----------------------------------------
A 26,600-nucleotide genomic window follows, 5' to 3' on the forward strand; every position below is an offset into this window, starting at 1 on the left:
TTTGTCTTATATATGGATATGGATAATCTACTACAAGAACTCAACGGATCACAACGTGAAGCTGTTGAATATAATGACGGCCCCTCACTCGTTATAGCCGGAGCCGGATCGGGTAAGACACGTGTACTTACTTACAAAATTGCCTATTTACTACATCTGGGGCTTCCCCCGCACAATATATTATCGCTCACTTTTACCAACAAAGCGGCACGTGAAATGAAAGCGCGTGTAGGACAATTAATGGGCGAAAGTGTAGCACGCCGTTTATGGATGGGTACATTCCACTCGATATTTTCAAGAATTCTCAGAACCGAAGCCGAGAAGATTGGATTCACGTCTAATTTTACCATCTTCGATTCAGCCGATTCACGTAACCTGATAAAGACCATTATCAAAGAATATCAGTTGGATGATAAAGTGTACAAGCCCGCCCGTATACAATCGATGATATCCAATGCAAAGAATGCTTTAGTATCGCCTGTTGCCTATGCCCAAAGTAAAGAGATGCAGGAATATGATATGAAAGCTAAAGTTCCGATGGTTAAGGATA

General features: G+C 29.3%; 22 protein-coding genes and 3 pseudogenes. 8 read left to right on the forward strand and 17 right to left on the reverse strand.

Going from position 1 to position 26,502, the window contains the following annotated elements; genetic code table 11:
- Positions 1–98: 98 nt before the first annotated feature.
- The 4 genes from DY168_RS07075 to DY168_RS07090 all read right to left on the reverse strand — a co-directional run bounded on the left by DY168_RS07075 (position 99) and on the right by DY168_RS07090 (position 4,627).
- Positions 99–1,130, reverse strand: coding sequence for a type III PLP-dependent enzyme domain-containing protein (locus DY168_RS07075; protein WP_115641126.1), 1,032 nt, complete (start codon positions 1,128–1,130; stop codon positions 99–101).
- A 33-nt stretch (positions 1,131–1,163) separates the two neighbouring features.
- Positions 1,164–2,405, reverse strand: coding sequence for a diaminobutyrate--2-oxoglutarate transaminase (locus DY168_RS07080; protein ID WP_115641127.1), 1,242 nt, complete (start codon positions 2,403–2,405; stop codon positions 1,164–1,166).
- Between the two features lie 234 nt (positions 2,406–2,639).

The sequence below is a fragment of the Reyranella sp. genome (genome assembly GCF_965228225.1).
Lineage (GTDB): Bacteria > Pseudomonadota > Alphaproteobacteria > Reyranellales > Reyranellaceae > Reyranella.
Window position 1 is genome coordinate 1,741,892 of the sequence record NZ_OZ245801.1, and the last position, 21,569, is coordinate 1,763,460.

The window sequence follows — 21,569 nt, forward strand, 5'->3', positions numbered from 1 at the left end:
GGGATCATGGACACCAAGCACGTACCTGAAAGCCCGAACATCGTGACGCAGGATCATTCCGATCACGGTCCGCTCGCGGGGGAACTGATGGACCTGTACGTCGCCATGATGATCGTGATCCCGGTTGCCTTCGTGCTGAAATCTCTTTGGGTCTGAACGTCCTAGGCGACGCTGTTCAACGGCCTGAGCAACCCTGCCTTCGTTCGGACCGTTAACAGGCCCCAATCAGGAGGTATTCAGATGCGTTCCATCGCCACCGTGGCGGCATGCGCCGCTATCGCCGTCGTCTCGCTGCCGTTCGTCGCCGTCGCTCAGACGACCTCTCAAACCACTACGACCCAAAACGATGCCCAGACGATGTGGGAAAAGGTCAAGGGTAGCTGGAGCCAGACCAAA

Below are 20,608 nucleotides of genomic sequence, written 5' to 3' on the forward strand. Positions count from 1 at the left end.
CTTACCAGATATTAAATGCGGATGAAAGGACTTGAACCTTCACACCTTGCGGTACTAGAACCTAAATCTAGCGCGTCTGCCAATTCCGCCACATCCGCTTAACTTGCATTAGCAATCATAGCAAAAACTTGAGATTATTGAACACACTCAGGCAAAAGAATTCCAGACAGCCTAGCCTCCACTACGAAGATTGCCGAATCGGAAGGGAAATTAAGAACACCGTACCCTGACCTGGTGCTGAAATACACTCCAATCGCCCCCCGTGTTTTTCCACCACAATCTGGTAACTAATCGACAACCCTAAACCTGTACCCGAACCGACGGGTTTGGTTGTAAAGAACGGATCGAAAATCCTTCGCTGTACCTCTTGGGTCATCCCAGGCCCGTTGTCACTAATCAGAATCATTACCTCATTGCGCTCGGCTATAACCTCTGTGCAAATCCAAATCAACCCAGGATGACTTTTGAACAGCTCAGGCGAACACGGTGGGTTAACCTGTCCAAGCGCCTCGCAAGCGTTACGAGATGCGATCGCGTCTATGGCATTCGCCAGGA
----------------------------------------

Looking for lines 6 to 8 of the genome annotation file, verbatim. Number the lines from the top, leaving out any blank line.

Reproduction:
- The 4 genes from DY168_RS07075 to DY168_RS07090 all read right to left on the reverse strand — a co-directional run bounded on the left by DY168_RS07075 (position 99) and on the right by DY168_RS07090 (position 4,627).
- Positions 99–1,130, reverse strand: coding sequence for a type III PLP-dependent enzyme domain-containing protein (locus DY168_RS07075; protein WP_115641126.1), 1,032 nt, complete (start codon positions 1,128–1,130; stop codon positions 99–101).
- A 33-nt stretch (positions 1,131–1,163) separates the two neighbouring features.